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Hyperspectral remote sensing of vegetation: knowledge gain and knowledge gap after 50 years of research (Conference Presentation)
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Paper Abstract

This presentation summarizes the advances made over 40+ years in understanding, modeling, and mapping terrestrial vegetation as reported in the new book on “Hyperspectral Remote Sensing of Vegetation” (Publisher:Taylor and Francis inc.). The advent of spaceborne hyperspectral sensors or imaging spectroscopy (e.g., NASA’s Hyperion, ESA’s PROBA, and upcoming Italy’s ASI’s Prisma, Germany’s DLR’s EnMAP, Japanese HIUSI, NASA’s HyspIRI) as well as the advances made in processing when handling large volumes of hyperspectral data have generated tremendous interest in advancing the hyperspectral applications’ knowledge base to large areas. Advances made in using hyperspectral data, relative to broadband data, include: (a) significantly improved characterization and modeling of a wide array of biophysical and biochemical properties of vegetation, (b) ability to discriminate plant species and vegetation types with high degree of accuracy, (c) reducing uncertainties in determining net primary productivity or carbon assessments from terrestrial vegetation, (d) improved crop productivity and water productivity models, (e) ability to assess stress resulting from causes such as management practices, pests and disease, water deficit or water excess, and (f) establishing more sensitive wavebands and indices to study vegetation characteristics. The presentation will discuss topics such as: (1) hyperspectral sensors and their characteristics, (2) methods of overcoming the Hughes phenomenon, (3) characterizing biophysical and biochemical properties, (4) advances made in using hyperspectral data in modeling evapotranspiration or actual water use by plants, (5) study of phenology, light use efficiency, and gross primary productivity, (5) improved accuracies in species identification and land cover classifications, and (6) applications in precision farming.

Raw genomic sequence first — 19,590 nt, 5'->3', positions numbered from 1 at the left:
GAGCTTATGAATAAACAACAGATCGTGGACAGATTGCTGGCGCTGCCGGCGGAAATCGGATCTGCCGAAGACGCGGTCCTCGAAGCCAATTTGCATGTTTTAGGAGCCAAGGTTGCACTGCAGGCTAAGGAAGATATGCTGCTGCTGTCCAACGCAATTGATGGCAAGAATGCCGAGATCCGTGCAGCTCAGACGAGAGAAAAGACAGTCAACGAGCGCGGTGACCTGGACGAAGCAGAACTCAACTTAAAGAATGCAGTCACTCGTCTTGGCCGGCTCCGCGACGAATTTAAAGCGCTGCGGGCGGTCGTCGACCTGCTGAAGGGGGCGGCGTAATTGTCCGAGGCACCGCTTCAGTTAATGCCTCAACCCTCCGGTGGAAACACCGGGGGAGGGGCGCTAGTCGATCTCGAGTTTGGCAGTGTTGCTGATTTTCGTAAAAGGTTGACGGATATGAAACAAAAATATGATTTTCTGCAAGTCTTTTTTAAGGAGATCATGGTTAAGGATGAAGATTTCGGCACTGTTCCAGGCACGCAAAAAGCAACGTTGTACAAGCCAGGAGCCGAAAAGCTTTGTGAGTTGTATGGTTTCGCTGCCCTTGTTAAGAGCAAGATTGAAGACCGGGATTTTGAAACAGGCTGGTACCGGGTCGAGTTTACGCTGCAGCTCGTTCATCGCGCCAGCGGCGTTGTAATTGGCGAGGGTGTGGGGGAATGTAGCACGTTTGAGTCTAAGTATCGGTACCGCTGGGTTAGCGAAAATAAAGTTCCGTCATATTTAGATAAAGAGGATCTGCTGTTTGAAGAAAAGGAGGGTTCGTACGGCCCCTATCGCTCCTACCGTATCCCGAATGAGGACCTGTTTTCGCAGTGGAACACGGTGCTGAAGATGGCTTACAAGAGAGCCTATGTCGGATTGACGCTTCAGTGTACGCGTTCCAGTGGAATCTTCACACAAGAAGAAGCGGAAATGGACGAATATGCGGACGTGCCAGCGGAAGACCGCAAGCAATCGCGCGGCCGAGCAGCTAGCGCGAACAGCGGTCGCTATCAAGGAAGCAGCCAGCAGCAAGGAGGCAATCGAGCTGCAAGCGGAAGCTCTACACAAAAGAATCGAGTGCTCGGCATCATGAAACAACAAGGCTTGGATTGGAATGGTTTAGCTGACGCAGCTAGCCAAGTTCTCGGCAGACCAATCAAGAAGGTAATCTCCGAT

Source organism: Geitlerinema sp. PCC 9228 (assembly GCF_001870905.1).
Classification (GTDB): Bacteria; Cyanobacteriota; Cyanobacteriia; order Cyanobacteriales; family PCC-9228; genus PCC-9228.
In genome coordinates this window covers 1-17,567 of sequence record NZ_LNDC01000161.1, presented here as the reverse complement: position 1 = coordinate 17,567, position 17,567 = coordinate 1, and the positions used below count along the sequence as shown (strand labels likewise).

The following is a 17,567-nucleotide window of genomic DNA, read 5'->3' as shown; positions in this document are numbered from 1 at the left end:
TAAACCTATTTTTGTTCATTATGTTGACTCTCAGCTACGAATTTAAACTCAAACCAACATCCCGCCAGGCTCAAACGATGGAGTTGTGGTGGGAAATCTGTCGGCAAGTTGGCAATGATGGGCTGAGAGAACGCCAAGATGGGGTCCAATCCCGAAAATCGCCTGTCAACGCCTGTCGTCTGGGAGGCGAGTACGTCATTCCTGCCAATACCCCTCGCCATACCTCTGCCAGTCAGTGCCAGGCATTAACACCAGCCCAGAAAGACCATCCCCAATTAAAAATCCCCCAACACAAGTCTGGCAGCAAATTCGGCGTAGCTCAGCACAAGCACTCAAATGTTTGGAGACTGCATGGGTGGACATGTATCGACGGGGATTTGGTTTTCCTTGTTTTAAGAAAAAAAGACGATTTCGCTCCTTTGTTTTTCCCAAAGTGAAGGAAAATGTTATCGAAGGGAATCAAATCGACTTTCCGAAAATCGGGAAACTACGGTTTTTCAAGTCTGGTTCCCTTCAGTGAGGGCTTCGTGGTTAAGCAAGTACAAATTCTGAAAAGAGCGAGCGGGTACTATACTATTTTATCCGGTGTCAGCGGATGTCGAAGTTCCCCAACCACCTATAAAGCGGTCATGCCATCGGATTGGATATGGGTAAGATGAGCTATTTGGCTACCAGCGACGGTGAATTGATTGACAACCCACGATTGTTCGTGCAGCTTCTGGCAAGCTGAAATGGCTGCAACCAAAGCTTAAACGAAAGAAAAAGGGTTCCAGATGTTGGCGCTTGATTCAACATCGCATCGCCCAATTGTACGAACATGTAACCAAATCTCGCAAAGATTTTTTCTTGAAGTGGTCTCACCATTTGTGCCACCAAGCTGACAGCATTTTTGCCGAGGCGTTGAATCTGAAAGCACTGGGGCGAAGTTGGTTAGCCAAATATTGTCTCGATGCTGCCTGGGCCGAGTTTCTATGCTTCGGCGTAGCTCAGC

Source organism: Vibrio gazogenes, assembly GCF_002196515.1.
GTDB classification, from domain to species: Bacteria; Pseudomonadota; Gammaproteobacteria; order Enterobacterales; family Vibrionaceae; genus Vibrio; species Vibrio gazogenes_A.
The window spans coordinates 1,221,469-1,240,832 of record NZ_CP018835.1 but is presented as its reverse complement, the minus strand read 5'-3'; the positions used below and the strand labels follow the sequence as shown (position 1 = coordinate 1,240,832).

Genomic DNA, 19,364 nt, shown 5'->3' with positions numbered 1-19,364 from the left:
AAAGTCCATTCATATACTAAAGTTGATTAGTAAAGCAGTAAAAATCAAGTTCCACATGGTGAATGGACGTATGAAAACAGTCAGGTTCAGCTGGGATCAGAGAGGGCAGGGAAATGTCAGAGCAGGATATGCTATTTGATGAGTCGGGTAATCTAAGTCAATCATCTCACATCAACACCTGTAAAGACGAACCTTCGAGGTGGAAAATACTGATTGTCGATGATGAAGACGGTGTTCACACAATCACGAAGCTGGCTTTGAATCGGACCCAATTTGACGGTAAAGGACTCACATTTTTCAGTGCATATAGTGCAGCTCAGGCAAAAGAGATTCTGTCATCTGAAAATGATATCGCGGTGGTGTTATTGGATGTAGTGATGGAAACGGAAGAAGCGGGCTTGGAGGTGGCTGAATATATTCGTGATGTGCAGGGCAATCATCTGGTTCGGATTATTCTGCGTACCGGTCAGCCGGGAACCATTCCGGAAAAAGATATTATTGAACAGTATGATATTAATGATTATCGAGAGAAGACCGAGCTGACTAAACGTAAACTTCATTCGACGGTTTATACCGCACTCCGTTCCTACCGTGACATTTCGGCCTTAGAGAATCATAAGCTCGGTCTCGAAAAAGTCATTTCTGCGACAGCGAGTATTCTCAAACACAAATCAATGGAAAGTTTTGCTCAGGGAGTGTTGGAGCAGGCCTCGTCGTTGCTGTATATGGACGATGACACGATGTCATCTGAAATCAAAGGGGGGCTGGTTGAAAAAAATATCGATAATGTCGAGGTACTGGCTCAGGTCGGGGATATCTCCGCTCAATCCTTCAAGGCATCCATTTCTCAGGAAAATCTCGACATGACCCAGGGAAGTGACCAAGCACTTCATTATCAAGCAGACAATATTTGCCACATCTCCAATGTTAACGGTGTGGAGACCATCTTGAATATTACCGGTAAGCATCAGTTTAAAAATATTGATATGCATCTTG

Paper Details

Date Published: 9 June 2017
PDF: 1 pages
Proc. SPIE 10213, Hyperspectral Imaging Sensors: Innovative Applications and Sensor Standards 2017, 102130C (9 June 2017); doi: 10.1117/12.2262375
Show Author Affiliations
Prasad S. Thenkabail, U.S. Geological Survey (United States)


Published in SPIE Proceedings Vol. 10213:
Hyperspectral Imaging Sensors: Innovative Applications and Sensor Standards 2017
David P. Bannon, Editor(s)

Video Presentation

Hyperspectral-remote-sensing-of-vegetation--knowledge-gain-and-knowledge



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